The Importance of Art: Maua Mazuri

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Last week, I finished my very first project in the village, of the projects that can be finished (agriculture and health projects tend to be an ongoing thing, hence the sustainability portion of Peace Corps). Maua Mazuri, which I’ve blogged about before, came to a close. 11 of the 15 girls who originally began the program, ages 12-13, graduated.

In our village, there is little to no art, and this entire program was a roller coaster for me. The program is designed to teach life skills through various art forms such as music, dance, watercolor, drawing, acting, and poetry. It touches on topics including HIV/AIDS education, self-awareness, creativity, confidence, gender roles, and individuality. For many of the classes, I left after the two hour sessions feeling happy that the girls had a great time, yet frustrated because I was trying to teach a program that relied on Western-teaching styles and required critical thinking and creativity, which are just not taught or used here in the village, and as I found out, cannot be taught in a 12 week time period. Eventually, I accepted that the life skills that I was trying to teach would probably not be absorbed by the girls, but that introducing them to art would be a success in itself. Their smiles always made the classes worth it, anyways. So I continued on.

In April I visited Zanzibar, probably the most well-known part of Tanzania aside from Kilimanjaro. There were tourists all throughout Stonetown, and because of this, there were many artists selling their art. I couldn’t believe that there was so much art to be found on this island, yet the farther inland you go on mainland Tanzania, art becomes a rare find. I decided to duck into a random art shop and chat with the artist about his background. I met Ramadhan Awesu Saleh, who told me he began learning art in primary school and fell in love. He eventually went on to study at an art college in Dar es Salaam. His walls were lined with oil, acrylic, and watercolor paintings of various sizes, all depicting life on Zanzibar, and of course Tanzania’s wildlife which many tourists come to see on safari. As we were chatting, he was working carefully on a watercolor showing the small Arab Medina style streets of Zanzibar. I told him that I was teaching art in a village in Njombe to young girls, and he continually emphasized how important this work is. He told me that young Tanzanians have little opportunity for self-expression in the way that art allows. His words jazzed me up to finish the Maua Mazuri program. As I was leaving, he called me back and handed me one of his matted watercolors, a gift for our village. On the back, he wrote his name and a note to the girls. “Art is a privilege but also a way to a good life. Keep creating.”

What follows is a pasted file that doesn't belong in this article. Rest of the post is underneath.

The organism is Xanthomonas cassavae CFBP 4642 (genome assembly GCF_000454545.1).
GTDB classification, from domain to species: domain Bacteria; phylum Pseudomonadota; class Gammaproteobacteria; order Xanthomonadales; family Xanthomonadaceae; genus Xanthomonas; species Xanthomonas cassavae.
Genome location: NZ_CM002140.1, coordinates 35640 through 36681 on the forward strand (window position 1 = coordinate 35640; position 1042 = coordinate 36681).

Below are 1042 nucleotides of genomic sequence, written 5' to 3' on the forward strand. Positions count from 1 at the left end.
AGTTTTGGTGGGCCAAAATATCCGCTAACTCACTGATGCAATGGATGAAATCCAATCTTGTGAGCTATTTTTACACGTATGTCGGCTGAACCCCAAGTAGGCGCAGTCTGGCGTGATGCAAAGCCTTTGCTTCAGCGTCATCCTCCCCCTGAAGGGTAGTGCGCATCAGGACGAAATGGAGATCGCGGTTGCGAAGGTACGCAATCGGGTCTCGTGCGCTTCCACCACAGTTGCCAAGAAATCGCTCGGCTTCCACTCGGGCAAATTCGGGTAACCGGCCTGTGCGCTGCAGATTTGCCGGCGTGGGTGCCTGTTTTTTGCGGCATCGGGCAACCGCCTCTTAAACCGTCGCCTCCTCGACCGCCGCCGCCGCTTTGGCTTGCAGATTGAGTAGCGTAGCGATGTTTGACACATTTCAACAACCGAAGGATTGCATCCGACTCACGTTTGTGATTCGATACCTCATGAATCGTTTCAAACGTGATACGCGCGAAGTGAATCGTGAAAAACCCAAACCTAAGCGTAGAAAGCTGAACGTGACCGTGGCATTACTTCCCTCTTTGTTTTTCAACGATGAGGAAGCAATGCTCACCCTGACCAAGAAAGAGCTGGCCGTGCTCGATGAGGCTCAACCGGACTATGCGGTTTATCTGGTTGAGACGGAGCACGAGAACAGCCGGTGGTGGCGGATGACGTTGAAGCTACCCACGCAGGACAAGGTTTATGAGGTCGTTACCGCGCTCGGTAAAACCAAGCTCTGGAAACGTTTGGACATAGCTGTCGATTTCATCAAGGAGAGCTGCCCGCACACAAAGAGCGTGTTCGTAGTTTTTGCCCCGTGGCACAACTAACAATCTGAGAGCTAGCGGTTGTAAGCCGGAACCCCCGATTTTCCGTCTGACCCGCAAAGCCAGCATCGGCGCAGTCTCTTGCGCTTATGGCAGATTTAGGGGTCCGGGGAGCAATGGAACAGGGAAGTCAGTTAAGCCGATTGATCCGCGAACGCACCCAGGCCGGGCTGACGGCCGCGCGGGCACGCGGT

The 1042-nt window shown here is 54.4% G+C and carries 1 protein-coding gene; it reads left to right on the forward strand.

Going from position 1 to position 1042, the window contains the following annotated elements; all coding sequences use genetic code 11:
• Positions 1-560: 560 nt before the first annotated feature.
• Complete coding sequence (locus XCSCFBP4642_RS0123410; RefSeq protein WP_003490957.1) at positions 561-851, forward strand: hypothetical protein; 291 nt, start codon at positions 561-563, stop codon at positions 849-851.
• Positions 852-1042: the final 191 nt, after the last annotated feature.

I left not only refreshed to continue the last few weeks of Maua, but also reflecting on the privilege of art. All forms of art are a privilege, but they are also so powerful. As a child, I was very lucky to go to a public elementary school that valued art and gave every student art classes once per week as well as music classes. Not every child in the US is afforded this privilege, let alone the world. Beginning in the fourth grade, my parents invested in a flute for me, and later a slide trombone, allowing me to grow up with music and learning to read both clefs, and I was able to continue playing into college. My parents also encouraged my drawing, buying me books on how to draw horses. My artwork could be found hanging on the fridge, portraits of our horses hanging in frames in the barn, and they would drive me to and from poetry slams in high school. I am incredibly lucky to have had my creativity supported in this way. And now that I’ve discovered how important of an outlet art can be, especially through the difficult preteen and teenage years, I am happy to share any knowledge and art supplies I can with any child, no matter their background. I truly believe every child who wants to explore the arts should have that opportunity.